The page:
Geevor Tin Mine in 1995 by Bob Orchard

All general photos taken at Geevor in 2020 by Terry Harry

The area in which Geevor Tin Mine operated was first worked by the old miners in the Wethered section of the mine. It is not known precisely when mining began, but in the old workings in the Wheal Carne area there is a date 1791 cut into the wall of the adit (drainage) level. During the period of the Boer War some Cornish miners from South Africa came home and took up a lease on the property to prospect the mine, with satisfactory results. Geevor Tin Mines Limited was formed in 1911, and took over the property.

The mine was then served mainly by the Wethered shaft (named after the then chairman of the company) on which sinking started in 1909. For the next few years, mining and development was concentrated around this shaft although ore was obtained from the neighbouring Wheal Came shaft and workings to the east. However, as lodes were developed to the west of Wethered shaft it became apparent that the future of the mine lay in this direction. Accordingly, the sinking of the Victory shaft was commenced in 1920 at a point approximately 1660ft. to the west of Wethered. Wethered shaft remained in use until 1944 when hoisting there was discontinued and the aerial ropeway, used for transporting ore from this shaft to the mill at Victory, was taken down. Ore obtained from the mine occurs in a number of steeply inclined lodes which vary in width from 4 inches up to approximately 6 feet, a representative width of those worked would be 15 to 20 inches. The lodes at Geevor lie almost entirely in the granite country rock. In the old Levant Mine, which lies south west of Geevor, the lodes are mainly in the “killas” country rock and the Levant North Lode is a continuation of the Geevor No. 2 Branch Lode, at greater depth. By the 1960s, the series of lodes worked in the Victory section of the mine had been fully developed, and that in order to continue production at the same rate, the old mines adjoining the property would have to be investigated. It was discovered that a breach from the sea bottom into the upper levels of the old Levant Mine had occurred since its closure in 1930. It was therefore obvious that the re-opening of the mine would pose considerable difficulties.

In these circumstances, in order to obtain a quicker return from the development, tunnelling towards Boscaswell Downs Mine was started, and Simms Lode -named after a former chairman and managing director -was found some 2,000 feet from the main series of workings. This section of the mine was developed and exploited during the period in which the hole through the sea bed into the Levant Mine was being plugged and the workings dewatered. This project at Levant Mine being undertaken jointly with Union Corporation (U.K.) Ltd.. All ore and the majority of men and materials, were handled through Victory shaft. This is a vertical, three compartment shaft, 15ft. by 6 ft. within the timbers, which are hung and blocked at 7 ft. centres. Two of the compartments are used for hoisting, while the remaining one contains a ladder-way, pipes and cables. Initially sunk to the 5th level, the shaft has been deepened as it became necessary to follow lodes in depth. Level stations are at nominal 100ft. vertical intervals, starting at the 3rd or adit level. A new 110ft. high steel headframe was supplied by Mechans Ltd., Glasgow, and erected at this shaft in connection with the modernization programme after the Second World War. This steel structure replaced the original timber headframe that had served the Victory Shaft since it was sunk. Incidentally, it was named Victory Shaft after the hostilities of the First World War.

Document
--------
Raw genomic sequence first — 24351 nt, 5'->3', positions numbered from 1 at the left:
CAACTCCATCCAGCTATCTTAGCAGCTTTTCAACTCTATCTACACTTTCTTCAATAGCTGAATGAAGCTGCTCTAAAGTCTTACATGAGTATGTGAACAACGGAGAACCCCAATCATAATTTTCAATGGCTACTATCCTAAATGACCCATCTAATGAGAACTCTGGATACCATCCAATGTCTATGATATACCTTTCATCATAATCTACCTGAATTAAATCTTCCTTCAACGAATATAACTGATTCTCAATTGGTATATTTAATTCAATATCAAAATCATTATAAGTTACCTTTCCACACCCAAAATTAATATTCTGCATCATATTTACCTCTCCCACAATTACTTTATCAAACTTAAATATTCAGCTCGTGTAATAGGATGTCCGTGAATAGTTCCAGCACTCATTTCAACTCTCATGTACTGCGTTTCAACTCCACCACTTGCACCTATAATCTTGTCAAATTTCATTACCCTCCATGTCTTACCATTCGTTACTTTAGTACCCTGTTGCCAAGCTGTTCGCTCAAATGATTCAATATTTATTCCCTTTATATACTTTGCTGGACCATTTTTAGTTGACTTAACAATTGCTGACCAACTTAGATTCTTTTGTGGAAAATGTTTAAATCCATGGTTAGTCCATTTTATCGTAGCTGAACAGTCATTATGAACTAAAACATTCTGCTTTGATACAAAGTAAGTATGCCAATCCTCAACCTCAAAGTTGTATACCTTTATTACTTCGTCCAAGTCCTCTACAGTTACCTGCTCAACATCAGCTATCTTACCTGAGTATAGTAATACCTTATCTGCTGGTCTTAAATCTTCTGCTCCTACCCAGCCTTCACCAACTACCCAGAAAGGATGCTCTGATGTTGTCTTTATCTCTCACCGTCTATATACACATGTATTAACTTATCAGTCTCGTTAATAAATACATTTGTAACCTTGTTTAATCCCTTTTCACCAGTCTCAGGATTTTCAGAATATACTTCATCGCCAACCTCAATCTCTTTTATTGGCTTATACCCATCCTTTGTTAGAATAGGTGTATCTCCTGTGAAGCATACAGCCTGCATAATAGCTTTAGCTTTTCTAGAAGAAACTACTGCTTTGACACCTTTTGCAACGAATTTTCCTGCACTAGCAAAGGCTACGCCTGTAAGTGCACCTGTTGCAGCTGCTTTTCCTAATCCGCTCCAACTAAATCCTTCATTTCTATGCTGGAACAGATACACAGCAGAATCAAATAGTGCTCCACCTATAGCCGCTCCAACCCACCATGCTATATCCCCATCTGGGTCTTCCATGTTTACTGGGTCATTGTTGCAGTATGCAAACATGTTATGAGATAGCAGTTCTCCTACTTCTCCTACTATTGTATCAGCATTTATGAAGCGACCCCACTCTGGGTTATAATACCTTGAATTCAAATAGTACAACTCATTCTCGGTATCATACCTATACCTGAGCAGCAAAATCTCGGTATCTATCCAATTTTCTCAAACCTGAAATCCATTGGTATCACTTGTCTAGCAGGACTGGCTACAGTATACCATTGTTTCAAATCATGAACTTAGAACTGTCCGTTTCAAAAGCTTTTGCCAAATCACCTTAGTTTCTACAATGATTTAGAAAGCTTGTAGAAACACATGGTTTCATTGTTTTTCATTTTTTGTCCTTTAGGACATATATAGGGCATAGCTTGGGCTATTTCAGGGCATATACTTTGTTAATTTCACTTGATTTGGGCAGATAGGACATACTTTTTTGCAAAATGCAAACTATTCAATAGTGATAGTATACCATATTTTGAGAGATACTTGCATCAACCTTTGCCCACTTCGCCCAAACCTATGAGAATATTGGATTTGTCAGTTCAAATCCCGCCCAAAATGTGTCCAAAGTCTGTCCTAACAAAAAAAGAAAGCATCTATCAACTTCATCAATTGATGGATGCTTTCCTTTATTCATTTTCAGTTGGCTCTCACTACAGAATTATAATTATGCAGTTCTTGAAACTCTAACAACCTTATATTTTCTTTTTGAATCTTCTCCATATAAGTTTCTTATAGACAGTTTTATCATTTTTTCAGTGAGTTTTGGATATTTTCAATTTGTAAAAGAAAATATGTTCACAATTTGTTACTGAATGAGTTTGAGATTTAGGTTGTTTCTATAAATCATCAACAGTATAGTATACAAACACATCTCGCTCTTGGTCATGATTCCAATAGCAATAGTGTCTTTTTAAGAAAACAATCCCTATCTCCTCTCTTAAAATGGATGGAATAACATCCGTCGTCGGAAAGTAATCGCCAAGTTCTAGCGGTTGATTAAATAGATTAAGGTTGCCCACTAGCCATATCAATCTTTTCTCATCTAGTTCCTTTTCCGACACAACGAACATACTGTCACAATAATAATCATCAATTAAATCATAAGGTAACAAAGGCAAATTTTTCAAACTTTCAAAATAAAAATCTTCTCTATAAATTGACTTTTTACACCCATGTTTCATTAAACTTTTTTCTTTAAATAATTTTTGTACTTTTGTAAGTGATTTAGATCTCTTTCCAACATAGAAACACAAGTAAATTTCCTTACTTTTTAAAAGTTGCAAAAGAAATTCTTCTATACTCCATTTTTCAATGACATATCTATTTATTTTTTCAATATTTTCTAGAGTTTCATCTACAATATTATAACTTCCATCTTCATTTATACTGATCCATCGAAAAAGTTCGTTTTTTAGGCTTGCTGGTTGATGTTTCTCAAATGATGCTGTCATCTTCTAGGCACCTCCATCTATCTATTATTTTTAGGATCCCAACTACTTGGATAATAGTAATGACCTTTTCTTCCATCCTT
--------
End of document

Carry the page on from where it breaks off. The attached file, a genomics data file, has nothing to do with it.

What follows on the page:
A new 450 h.p. double drum electric winder with 10ft. diameter drums was commissioned in autumn 1954, superseding the steam hoist previously employed. To assist in the mining of the area, to the north east an old shaft of the Boscaswell Downs mine, Treweeks Shaft was rehabilitated in the mid 1960s. It was furnished with steel buntons and runners (guides) for the cage. As the old shaft had been sunk on lode, it had to be realigned. This shaft had two compartments, one for hoisting men and materials, the other for a ladderway and pipes and cables. Since then the mine continued to expand, with a major extension to the mill in 1979, when the new table plant was constructed. In the early 1980s, the old Wemco drum separator was replaced with a Tri-Flow separator. This piece of equipment increased the capacity of the plant by enabling a mineral / non-mineral split to be made at a rate of 45 tonnes per hour. This expansion programme also included the development of the sub incline from the bottom of Victory Shaft, downwards and outwards under the sea to access the downward trending lodes. This was opened by the Queen on 28th November, 1980.

Surviving The Tin Crisis.
In October, 1985, the sudden fall in the world tin price created the Tin Crisis. The price paid for metallic tin plummeted overnight from over f10,000 per tonne, to £3,400. Without help, no Cornish tin producer could survive the crisis. In the eventuality, the following operations went out of business, Wheal Concord, Wheal Pendarves, Mount Wellington, Hydraulic Tin, Brea Tin, Cornish Tin & Engineering, and by 1992, Wheal Jane was also closed – all with the loss of many jobs. At the time, Geevor, together with the owners of the South Crofty-Wheal Jane group, looked to the Department of Trade and Industry for cash help. After a protracted period, during which hope at Geevor gradually gave way to despair, South Crofty and Wheal Jane were offered a £25 million package, and Geevor nothing. In April, 1986, in a blaze of publicity, protest and emotion, Geevor Tin Mine closed. It seemed that over two thousand years of mining at St. Just had ended.